Salewa Tour (1987) Backcountry Skiing Alpine Touring Binding

Salewa Tour alpne touring backcountry skiing binding (click image to enlarge).

Salewa Tour alpne touring backcountry skiing binding (click image to enlarge).

1987 was an interesting year in backcountry skiing for North America. Internet didn’t exist, and our only dedicated magazine (Couloir) began the next year as a couple of photocopied pages stapled together. The lack of information was a marketing dream, as everyone got much of their information from catalogs.

To that end, Chouinard Equipment (eventually to become Black Diamond) was making a mission of publishing informative and well written catalogs that sometimes devoted a whole printed page to one product — use of ink and paper that was excessive and appreciated. On page 47 of the 1987 Great Pacific (Chouinard) book was the Salewa Tour Binding, said to be “…cleaner, easier to use, and lighter than any other full-function randonnee binding we have used…” (While the Ramer binding also existed at the time, and was lighter at 26 oz per binding, it’s assumed the catalog authors had not used the Ramer so hence their copy writing was honest.)

As far as we can tell, this binding was first released for sale in 1985/1986, and the version shown here is a slightly improved one released for 1986/1987.

Salewa binding details.

Salewa binding details.

As with most bindings starting in this era, climbing lift was available. You implement this by flipping down the part as indicated above, and shown activated in our intro photo. Changing modes from alpine to touring and back is accomplished by pulling up and pressing down the mode change lever, which in turn moves a bar (not visible above, see underside photo below) in and out of a slot just behind the release stub area as shown above.

Both vertical and lateral release worked off the same machinery. In a twisting fall, the binding plate rotates around the stub/pivot which is fixed to the ski. In vertical mode, the plate pulls up and off the pivot, which has a couple of small inverted ramps that the binding rides on as it moves upward during the tension of a fall. In our experience testing this binding, it was prone to pre-release unless set to high DIN numbers, and we thus were not impressed by the binding’s ability to protect from injury.

In a lateral release, the binding pivots and looks as above, though it may pull up and off the center stub as well. Re-assembling the binding after a release can be frustrating but is doable.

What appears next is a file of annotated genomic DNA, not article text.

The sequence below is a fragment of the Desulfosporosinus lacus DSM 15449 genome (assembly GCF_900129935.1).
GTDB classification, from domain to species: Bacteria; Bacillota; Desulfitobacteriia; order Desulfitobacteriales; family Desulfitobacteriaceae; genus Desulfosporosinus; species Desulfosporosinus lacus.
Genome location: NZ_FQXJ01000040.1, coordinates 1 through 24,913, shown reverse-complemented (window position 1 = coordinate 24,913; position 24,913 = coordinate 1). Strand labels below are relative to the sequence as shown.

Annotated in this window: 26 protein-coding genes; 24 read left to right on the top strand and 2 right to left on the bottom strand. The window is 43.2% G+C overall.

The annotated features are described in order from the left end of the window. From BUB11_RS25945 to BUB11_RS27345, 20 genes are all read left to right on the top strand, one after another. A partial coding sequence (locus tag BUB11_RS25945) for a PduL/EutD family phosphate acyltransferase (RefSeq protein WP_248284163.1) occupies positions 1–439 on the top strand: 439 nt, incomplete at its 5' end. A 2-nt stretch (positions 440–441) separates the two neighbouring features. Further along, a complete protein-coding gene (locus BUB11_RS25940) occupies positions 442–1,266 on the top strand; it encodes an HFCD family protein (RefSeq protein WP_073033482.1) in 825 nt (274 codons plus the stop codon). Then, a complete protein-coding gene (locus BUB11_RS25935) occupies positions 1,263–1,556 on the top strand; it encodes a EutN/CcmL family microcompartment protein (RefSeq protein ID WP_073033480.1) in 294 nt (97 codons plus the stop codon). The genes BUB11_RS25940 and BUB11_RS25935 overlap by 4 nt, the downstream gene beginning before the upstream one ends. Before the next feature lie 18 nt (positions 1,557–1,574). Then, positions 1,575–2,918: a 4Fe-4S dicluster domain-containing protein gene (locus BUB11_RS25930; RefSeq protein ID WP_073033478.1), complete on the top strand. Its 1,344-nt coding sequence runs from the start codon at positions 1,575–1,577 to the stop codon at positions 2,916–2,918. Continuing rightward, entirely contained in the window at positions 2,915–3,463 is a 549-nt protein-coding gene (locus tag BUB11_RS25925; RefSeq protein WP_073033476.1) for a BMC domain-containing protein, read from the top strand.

In a lateral release, the binding pivots and looks as above, though it may pull up and off the center stub as well. Re-assembling the binding after a release can be frustrating but is doable.

Underside of binding showing release stub fixed to ski, as well as slot that mated with the stub.

Underside of binding showing release stub fixed to ski, as well as slot that mated with the stub.

In a lateral release, the binding toe moves to the side against this roller.

In a lateral release, the binding toe moves to the side against this roller.

To adjust release, you use a dedicated tool that's attached to the Salewa's release retention strap. You tighten or loosen two fittings, which makes you think one is for vertical and one for horizontal release, but they both combine for the two release modes so you just match the numbers for each.

To adjust release, you use a dedicated tool that’s attached to the Salewa’s release retention strap. You tighten or loosen two fittings, which makes you think one is for vertical and one for horizontal release, but they both combine for the two release modes so you just match the numbers for each.

Skiers of the mid 1980s liked the look of this binding, as it sat close to the ski (in fashion back than) and had a no nonsense vibe. More, it also worked with welted or crampon compatible climbing boots, and was thus favored by climbers as an approach or glacier binding. The Salewa Tour’s function didn’t live up to its looks, however, so it never achieved great popularity nor persisted as a model line.

Nonetheless, at least one well known Colorado 14er skier used this binding till the early millenium — something that always amazed and amused us.

Weight (one binding with screws, no brake): 33 oz, 936 gr

Aplogies to whomever donated this binding to the collection as I’ve misplaced your information. If you’ll drop us an email, we’d appreciate it.

Everyone, please enjoy the page excerpt below from the 1987 Great Pacific (Chouinard) Catalog.

Chouinard catalog page.

Chouinard catalog page.

Catalog page 44.

Catalog page 44.

Salewa thumbnail.

Salewa thumbnail.


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  • Welcome to Louis (Lou) Dawson's backcountry skiing information & opinion website. Lou's passion for the past 50 years has been alpinism, climbing, mountaineering and skiing -- along with all manner of outdoor recreation. He has authored numerous books and articles about ski touring and is well known as the first person to ski down all 54 of Colorado's 14,000-foot peaks, otherwise known as the Fourteeners! Books and free ski touring news and information here.

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